The little bird gave one last gasp and then lay still in Zaylie’s hands. She cupped the still-warm bundle of feathers and stroked the wing with her thumb. She closed her eyes and blew gently. She envisioned the bird’s tiny heart pumping blood through its veins. She blew again, as if trying to light a fire. Sometimes, if there were a spark, it could catch and then the necromancer could tease and cajole and encourage that spark to burst into life.
At least in theory. Zaylie opened her eyes and saw the lifeless black eye staring back at her. She tried again. And again. Still nothing. Resigned, she went into the garage of her Aunt Elaine’s house and found a garden shovel. She quietly dug a grave under the last of the summer roses and softly placed the bird in the hole. Then she covered it as quickly as possible, so she didn’t have to see the bird’s accusatory eye looking up at her. She stood up and brushed the dirt off her leggings and put the shovel back. She sat heavily on the porch steps.
Sterling, her Aunt’s familiar came over to her and bumped her knees with his head. Zaylie scratched his chin and he purred so enthusiastically his whole body vibrated.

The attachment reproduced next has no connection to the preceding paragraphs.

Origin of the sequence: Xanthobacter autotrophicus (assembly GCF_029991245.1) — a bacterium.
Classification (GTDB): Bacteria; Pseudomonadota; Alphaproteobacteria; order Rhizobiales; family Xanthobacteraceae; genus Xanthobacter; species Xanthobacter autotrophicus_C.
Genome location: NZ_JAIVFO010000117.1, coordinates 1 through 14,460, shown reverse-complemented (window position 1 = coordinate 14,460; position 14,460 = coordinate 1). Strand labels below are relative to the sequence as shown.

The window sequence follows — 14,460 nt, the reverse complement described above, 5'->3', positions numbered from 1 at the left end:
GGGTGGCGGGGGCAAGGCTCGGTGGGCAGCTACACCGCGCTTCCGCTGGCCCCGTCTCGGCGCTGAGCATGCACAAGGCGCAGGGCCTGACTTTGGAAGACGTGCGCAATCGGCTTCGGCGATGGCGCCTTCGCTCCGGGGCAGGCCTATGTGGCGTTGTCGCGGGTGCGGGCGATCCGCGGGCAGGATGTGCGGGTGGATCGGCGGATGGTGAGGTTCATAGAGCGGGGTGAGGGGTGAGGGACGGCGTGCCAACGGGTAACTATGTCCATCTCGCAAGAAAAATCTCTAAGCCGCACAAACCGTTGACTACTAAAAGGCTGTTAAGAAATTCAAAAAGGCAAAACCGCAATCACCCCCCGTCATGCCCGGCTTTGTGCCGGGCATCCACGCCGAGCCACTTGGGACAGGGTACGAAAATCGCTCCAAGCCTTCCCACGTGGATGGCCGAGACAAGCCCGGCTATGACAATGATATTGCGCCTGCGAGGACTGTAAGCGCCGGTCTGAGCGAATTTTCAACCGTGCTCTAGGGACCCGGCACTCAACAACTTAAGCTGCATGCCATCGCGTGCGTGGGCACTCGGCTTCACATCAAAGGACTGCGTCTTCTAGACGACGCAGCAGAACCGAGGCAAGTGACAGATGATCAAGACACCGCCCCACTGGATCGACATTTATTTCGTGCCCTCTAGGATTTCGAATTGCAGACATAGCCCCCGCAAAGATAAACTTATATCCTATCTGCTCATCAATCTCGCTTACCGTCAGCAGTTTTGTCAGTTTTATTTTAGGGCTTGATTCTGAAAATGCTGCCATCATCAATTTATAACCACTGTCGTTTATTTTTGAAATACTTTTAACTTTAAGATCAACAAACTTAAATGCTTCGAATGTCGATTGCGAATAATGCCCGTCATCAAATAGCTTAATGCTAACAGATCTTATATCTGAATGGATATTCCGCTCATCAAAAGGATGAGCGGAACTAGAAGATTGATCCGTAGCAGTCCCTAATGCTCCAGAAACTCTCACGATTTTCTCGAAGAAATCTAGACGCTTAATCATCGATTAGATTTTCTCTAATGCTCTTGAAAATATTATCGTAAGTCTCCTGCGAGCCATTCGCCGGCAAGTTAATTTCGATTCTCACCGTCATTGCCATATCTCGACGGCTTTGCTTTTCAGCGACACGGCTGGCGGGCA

“You are a devil, Mister. Yes, you. Killing little birds and such. Don’t we feed you?” Sterling rubbed his face against her legs. “Does Elaine know you’re out?” Sterling seemed unconcerned and just to prove it he started licking his tail. Just then, Zaylie’s cell phone pinged. She dug it out of the pocket of her sweatshirt and saw that she had a text from Elaine. “Zaylie, could you come to the office, ASAP? Thanks.” She chewed her lip and texted back, “Sure.”
What was this about? Zaylie glanced at the scratched and dented crap wagon she drove and decided to walk instead. Witch Enterprises was only a mile or two away from her Aunt’s house. Besides, it was nice out. Global warming had pushed summer past its usual expiration date and the temperature had been in the seventies every day this week.
She walked quickly, even though it made little balls of sweat collect at the back of her neck. ASAP. What was so important she had to come right over? Anxiety poked at her like a stick, goading her to walk faster. She tried not to glance at the cemetery where her mother’s grave sat, quiet and stubborn.
Zaylie had always been able to hear the dead speak to her, even when she was a little girl. As she grew older, the line between the living and the dead grew ever more transparent until it was all but invisible. Then her mother, Mystica, had died. It was as if her mother’s ghostly hand reached into Zaylie’s soul, grabbed her powers and yanked them back into the grave with her. Since then, the door between the living and the dead had slammed shut.